The Sylvans group photo

The Sylvans, Stephen F. Austin State University’s timbersports team, claimed top honors at the 64th annual Southern Forestry Conclave, marking the fifth consecutive conclave SFA has won.

NACOGDOCHES, Texas –– The Sylvans, Stephen F. Austin State University’s forestry club and timbersports team, claimed top honors at the 64th annual Southern Forestry Conclave, marking the fifth consecutive conclave SFA has been crowned. The event was hosted by Louisiana Tech University March 9-11 at the Lincoln Parish Park in Ruston, Louisiana. 

The accomplishment marks the eighth win of the past nine conclaves and 17 wins total. 

“I told the team going into this year’s Conclave there was only one team we needed to worry about this year – SFA,” said Dr. Jeremy Stovall, Bone Hill Distinguished Professor of Silviculture and Sylvans faculty advisor. “Winning the previous four conclaves wasn’t by chance. We’d put in the practice, worked hard to earn and raise money for the right equipment, did our homework, and learned our events inside and out.”

“The Sylvans team has the right culture and is focused on collegiality, fun and sportsmanship,” he continued. “We all bought in and truly worked together as a team. The significance of claiming top honors at this year’s conclave validated our core beliefs: we have one of the best undergraduate forestry programs in the country, the best students and a successful club culture.”

Consisting of 28 students — and with the help of Stovall, 10 alumni and the team’s coach, Chelsea Lopez — the Sylvans scored 293.5 points overall. Clemson University placed second with 236 points. The margin of victory stands as the largest in the event’s 64 years, according to Stovall. Louisiana Tech University finished in third place with 216.5 points.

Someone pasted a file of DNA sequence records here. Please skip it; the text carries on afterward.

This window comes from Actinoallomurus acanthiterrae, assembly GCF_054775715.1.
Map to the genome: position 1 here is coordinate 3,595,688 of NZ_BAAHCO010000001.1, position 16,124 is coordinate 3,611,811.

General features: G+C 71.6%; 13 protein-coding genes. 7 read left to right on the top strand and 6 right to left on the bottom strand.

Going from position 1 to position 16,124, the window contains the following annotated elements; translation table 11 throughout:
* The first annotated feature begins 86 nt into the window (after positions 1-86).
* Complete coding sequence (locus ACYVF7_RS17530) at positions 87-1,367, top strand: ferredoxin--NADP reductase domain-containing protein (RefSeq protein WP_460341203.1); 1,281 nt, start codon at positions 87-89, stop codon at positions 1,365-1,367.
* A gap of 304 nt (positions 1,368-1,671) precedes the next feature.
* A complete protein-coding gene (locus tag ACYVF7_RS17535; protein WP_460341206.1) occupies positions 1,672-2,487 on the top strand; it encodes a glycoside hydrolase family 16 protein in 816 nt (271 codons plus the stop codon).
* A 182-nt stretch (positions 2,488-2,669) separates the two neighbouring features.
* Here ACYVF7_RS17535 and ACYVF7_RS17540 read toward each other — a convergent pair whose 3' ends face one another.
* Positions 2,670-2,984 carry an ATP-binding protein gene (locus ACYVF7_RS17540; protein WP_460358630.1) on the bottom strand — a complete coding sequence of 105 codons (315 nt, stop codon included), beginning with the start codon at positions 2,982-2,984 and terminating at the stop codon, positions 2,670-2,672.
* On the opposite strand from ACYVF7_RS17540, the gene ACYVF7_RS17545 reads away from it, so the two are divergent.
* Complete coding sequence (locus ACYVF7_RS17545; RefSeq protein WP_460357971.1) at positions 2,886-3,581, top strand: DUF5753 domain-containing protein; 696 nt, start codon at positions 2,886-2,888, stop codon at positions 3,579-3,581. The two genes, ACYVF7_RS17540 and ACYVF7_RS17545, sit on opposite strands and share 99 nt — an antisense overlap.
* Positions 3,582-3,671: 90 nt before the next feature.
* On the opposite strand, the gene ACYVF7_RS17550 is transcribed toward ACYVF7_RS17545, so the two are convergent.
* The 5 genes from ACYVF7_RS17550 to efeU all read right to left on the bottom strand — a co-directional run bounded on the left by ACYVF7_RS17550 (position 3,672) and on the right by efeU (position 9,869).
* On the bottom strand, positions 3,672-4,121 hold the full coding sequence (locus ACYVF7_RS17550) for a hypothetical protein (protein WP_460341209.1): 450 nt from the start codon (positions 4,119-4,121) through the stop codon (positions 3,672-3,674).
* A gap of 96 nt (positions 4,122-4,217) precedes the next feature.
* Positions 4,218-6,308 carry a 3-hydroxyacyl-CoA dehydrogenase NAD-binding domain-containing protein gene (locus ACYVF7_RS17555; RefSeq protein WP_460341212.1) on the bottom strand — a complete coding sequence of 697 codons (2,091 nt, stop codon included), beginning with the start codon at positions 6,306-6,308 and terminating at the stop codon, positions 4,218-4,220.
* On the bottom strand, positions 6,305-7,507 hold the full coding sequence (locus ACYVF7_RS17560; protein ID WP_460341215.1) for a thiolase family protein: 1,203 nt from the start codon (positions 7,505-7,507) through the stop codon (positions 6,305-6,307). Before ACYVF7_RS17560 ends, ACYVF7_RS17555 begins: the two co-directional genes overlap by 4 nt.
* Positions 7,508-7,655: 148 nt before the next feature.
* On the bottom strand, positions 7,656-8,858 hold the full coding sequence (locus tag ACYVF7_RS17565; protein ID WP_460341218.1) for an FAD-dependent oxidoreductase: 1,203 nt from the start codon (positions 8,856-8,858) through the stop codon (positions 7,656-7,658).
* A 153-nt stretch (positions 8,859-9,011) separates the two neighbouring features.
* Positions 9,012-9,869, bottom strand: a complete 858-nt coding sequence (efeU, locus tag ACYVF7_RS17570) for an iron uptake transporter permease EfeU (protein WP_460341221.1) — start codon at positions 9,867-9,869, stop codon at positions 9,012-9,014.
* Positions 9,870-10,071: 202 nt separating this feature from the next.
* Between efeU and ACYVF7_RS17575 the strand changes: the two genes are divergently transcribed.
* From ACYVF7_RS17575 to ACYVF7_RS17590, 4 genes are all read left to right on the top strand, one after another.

The Sylvans finished first in both physical and technical events. The physical events are based on the historical logging and forestry events, using tools such as axes or saws. Technical events are based on subjects learned in forestry courses, testing the academic preparation of the students and their ability to recall and deploy information in the field.

Along with the hours of work the competitors practiced to reach their goal, which totaled more than 100 practices in an academic year, Stovall credits this year’s win to something more special: the team’s camaraderie.

“The students genuinely love learning about the events and working with each other as a team to see how good they can become,” he said. “They teach and coach each other, and they are all each other’s biggest fans. The level of sportsmanship they displayed with each other and in support of the other clubs was really phenomenal. As an advisor, I’ve got it easy with this group. I trust them and know they’ll do everything they can to succeed. They’ve made me work harder so I don’t let them down.”

While the Sylvans primarily comprise forestry students, all majors are welcome to join. For more information on the Sylvans, visit, or contact Stovall at